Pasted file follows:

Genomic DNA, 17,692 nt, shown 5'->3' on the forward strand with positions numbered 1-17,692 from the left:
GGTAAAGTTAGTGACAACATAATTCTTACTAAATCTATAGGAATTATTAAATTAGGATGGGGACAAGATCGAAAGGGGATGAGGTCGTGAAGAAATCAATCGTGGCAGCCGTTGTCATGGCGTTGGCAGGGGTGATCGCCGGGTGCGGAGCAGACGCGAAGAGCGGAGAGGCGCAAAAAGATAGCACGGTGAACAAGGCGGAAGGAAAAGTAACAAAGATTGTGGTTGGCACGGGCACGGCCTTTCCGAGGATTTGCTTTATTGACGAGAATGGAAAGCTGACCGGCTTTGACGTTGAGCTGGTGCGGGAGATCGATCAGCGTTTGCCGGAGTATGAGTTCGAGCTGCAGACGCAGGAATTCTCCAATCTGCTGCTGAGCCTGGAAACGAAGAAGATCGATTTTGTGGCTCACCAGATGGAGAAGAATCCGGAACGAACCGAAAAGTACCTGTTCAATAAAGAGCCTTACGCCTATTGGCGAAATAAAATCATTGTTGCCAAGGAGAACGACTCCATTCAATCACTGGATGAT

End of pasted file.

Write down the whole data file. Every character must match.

Genomic DNA, 17,692 nt, shown 5'->3' on the forward strand with positions numbered 1-17,692 from the left:
GGTAAAGTTAGTGACAACATAATTCTTACTAAATCTATAGGAATTATTAAATTAGGATGGGGACAAGATCGAAAGGGGATGAGGTCGTGAAGAAATCAATCGTGGCAGCCGTTGTCATGGCGTTGGCAGGGGTGATCGCCGGGTGCGGAGCAGACGCGAAGAGCGGAGAGGCGCAAAAAGATAGCACGGTGAACAAGGCGGAAGGAAAAGTAACAAAGATTGTGGTTGGCACGGGCACGGCCTTTCCGAGGATTTGCTTTATTGACGAGAATGGAAAGCTGACCGGCTTTGACGTTGAGCTGGTGCGGGAGATCGATCAGCGTTTGCCGGAGTATGAGTTCGAGCTGCAGACGCAGGAATTCTCCAATCTGCTGCTGAGCCTGGAAACGAAGAAGATCGATTTTGTGGCTCACCAGATGGAGAAGAATCCGGAACGAACCGAAAAGTACCTGTTCAATAAAGAGCCTTACGCCTATTGGCGAAATAAAATCATTGTTGCCAAGGAGAACGACTCCATTCAATCACTGGATGAT